Fifth Sunday after the Epiphany / Proper 5, Year B
4 February 2018
Isaiah 40:21-31
Psalm 147:1-11, 20c
1 Corinthians 9:16-23
Mark 1:29-39

We always read the scriptures from our own perspective and, of course, we believe that God speaks to us through the scriptures and that God speaks into our own time and lives.
Sometimes, though, our own disposition can obstruct our understanding of a passage.
Take today’s passage. I have heard the quip more than once that Jesus healed Simon Peter’s mother-in-law for his and the disciples’ own benefit. After all, Mark reports that after she was healed she began to serve them. Them is Jesus and his disciples.
It is fair to be leery of places where patriarchal attitudes colour a story or instruction, after all, the Bible was written in a patriarchal world. In our assembly, however, women are permitted to speak, as well as hold any office in the church.
But we must remember that in other ways every time was like our own. Sometimes people would understand the will of God and sometimes they would take they own goals and dispositions and assume they were identical with those of God.
But even Paul who to the Corinthians (chapter 14) expresses that women should be silent in the assembly knows that in Christ Jesus, “There is no longer Jew or Greek, there is no longer slave or free, there is no longer male and female; for all of you are one in Christ Jesus. And if you belong to Christ, then you are Abraham’s offspring, heirs according to the promise.” He says this in Galatians 3.
When reading the scriptures it is important to remember context and to bear in mind that even within the scriptures there is a debate about these and other things, as there was a debate within Paul, and there may be a debate among us.

Simon Peter’s mother-in-law was healed by Jesus and it was not at all about servitude to men but it was entirely about her, because Jesus sees us, all of us, as created in God’s own image; and because Jesus never had ulterior motives.

It is an interesting story, however, especially perhaps because it seems unrelated and inconsequential. There is Jesus at the beginning of his ministry, disciples in tow, casting out demons, getting into trouble with the establishment (he is noted to have authority, unlike the scribes), and then he heals Simon Peter’s mother-in-law from a fever. Of course, I don’t think of much when I hear ‘fever’. Most fevers I have ever had were pretty benign. So it does not sound like much compared to the casting out of demons and the curing of diseases.

Yet regardless of the kind of fever she suffered – we see that Jesus noticed her, that she mattered to Jesus.
But word gets around quickly and at sundown, the whole town comes to Jesus, “and he cured many who were sick with various diseases, and cast out many demons; and he would not permit the demons to speak, because they knew him.” The next morning Jesus withdraws to pray. When the disciples find him and tell him that people are searching for him, he says, ‘let’s move on so that I may proclaim the message in the neighbouring towns also; for that is what I came out to do.’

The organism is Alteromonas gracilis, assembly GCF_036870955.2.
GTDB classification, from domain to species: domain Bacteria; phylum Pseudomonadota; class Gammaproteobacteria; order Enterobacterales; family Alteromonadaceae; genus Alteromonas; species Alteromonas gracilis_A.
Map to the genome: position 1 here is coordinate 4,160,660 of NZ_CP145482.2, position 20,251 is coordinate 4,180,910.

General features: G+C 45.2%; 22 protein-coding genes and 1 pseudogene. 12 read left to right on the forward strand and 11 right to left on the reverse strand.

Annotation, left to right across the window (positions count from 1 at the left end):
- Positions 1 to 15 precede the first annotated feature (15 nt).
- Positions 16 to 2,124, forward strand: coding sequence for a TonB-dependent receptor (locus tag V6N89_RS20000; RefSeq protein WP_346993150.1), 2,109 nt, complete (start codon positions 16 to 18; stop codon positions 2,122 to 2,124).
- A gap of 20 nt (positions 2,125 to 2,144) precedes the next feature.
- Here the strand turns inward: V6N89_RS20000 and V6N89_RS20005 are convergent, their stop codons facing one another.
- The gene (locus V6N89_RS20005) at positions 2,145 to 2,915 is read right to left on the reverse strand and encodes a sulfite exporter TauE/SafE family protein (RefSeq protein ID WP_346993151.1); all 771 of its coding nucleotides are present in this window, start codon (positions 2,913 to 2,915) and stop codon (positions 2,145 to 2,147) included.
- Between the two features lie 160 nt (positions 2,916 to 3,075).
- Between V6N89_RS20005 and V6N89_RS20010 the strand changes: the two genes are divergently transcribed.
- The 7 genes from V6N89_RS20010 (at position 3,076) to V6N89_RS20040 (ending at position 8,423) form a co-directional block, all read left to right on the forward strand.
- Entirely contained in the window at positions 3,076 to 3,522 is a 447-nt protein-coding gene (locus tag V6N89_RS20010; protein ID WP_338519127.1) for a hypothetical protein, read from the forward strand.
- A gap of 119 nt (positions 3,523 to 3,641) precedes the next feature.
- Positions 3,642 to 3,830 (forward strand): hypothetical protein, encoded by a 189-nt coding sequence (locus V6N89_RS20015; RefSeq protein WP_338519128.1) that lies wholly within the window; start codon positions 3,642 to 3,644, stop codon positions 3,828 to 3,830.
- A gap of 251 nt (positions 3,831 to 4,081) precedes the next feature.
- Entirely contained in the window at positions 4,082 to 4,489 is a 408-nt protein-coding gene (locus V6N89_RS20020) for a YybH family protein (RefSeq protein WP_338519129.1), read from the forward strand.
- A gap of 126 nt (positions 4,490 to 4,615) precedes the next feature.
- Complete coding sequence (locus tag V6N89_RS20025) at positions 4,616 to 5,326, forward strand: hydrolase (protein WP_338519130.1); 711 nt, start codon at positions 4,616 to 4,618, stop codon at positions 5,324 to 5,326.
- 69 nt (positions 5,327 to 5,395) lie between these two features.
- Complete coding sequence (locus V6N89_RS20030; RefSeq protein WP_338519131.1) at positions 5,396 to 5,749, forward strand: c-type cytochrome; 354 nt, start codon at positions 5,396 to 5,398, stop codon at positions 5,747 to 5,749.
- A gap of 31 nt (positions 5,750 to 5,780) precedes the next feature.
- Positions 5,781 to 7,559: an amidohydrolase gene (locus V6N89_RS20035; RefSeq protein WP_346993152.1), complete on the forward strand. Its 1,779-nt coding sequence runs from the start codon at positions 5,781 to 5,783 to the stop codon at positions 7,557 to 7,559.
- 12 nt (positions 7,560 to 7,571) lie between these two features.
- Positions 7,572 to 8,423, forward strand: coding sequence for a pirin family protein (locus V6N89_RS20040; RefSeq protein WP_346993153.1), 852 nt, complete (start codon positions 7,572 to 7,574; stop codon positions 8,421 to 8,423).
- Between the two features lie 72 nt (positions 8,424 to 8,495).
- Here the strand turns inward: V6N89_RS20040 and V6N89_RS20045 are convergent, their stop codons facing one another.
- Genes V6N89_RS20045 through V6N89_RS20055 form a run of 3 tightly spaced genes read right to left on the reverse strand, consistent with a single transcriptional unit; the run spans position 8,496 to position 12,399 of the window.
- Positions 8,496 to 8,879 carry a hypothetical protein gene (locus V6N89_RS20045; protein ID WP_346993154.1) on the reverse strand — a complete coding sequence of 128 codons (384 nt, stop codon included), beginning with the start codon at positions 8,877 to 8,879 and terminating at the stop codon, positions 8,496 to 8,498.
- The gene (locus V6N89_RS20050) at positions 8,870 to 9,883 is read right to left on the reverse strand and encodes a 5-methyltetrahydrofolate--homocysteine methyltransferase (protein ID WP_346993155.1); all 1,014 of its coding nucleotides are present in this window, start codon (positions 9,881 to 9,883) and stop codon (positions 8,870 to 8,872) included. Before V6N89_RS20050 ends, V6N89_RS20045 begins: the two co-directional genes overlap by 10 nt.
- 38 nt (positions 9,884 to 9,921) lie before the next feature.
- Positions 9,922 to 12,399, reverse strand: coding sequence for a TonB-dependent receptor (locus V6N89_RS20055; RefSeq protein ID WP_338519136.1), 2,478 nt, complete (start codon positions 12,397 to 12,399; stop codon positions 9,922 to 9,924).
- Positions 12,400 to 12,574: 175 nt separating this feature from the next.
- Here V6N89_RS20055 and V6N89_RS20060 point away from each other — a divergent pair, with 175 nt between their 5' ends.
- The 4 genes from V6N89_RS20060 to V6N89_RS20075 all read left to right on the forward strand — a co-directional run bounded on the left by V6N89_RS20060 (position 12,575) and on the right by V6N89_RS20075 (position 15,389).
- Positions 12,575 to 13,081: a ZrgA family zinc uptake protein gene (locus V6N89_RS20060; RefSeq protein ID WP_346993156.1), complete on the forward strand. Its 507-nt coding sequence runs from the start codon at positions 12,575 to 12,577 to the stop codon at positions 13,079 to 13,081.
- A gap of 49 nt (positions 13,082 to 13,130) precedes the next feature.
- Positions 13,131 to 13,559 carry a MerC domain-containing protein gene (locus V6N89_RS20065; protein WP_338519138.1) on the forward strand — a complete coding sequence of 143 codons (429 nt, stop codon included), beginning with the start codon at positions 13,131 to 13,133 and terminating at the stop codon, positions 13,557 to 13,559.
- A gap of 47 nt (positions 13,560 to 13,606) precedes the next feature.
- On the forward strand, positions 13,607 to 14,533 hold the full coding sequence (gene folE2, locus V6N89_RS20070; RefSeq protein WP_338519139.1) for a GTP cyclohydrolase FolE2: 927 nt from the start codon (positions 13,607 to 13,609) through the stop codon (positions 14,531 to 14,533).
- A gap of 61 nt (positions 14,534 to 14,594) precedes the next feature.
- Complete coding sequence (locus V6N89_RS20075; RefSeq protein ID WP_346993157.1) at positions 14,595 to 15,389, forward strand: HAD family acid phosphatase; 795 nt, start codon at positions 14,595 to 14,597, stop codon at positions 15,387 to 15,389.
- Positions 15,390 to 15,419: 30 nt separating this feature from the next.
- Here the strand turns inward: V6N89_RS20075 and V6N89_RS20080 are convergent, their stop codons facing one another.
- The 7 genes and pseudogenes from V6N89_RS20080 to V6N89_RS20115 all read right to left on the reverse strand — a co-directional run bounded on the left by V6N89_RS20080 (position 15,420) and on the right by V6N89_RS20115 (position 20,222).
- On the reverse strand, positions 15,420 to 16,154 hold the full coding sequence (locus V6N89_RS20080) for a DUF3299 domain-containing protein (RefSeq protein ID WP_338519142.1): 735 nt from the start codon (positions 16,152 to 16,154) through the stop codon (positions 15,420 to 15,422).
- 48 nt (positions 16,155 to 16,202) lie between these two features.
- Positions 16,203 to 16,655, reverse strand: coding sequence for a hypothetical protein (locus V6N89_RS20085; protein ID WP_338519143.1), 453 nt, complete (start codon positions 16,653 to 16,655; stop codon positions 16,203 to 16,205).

Jesus heals but does not want to be defined as a healer. His ministry is for all people and it does not exhaust itself in healings. This must have been as difficult to understand for people back then as it is for us, for there are times when we pray for a cure and yet sometimes the thorn in the flesh remains. It is a mystery we don’t understand, and only learn to appreciate when we see it as the mystery that it is: God is not my genie and yet God redeemed the world in Jesus not by denying suffering but by entering into it.

Now, before Jesus moves on, Mark tells us that Jesus cured many who were sick with various diseases, and cast out many demons – which he would not permit to speak, because they knew him.

And as Jesus moves on he heals a leper and a paralytic, calls Levi the tax collector to follow him, and defends the disciples against the accusations of the religious gatekeepers, in what amounts to his first questioning of the Sabbath.

This is the only time we hear of Simon peter’s mother-in-law. We hear in 1 Corinthians 9 that Peter travelled with his wife but we do not hear of his mother-in-law again.

Let’s go back to the beginning, via a detour.
In Genesis two we learn that Adam is lonely and God creates Eve who shall be a helper. To our modern ears to be a helper sounds inferior, yet throughout the scriptures, especially the Psalms, we learn that God is our helper and it turns out that Eve is not inferior at all.
In the story of the healing of Simon Peter’s mother-in-law we hear that once the fever had left her she got up and served them.

It turns out that she understands something most others don’t, including the disciples. Yet it turns out that in Mark’s gospel only women, angels, and the Son of Man act the role of “deacon,” as those who “serve,” “wait upon,” and “minister.” Simon Peter’s mother-in-law enacts discipleship, shows us what it means to follow Jesus: To serve, for the Son of Man came not to be served but to serve and to give his life as a ransom for many. (Mark 10)

And when Jesus hears James and John ask the privilege to sit at his right and left, he shakes is head and says, “You know that among the Gentiles those whom they recognize as their rulers lord it over them, and their great ones are tyrants over them. But it is not so among you; but whoever wishes to become great among you must be your servant.”
Jesus heals Simon Peter’s mother-in-law and she is not only cured but made well, taking on the life of a disciple. May too find joy in serving Jesus in our neighbour as Jesus first served us.

Amen.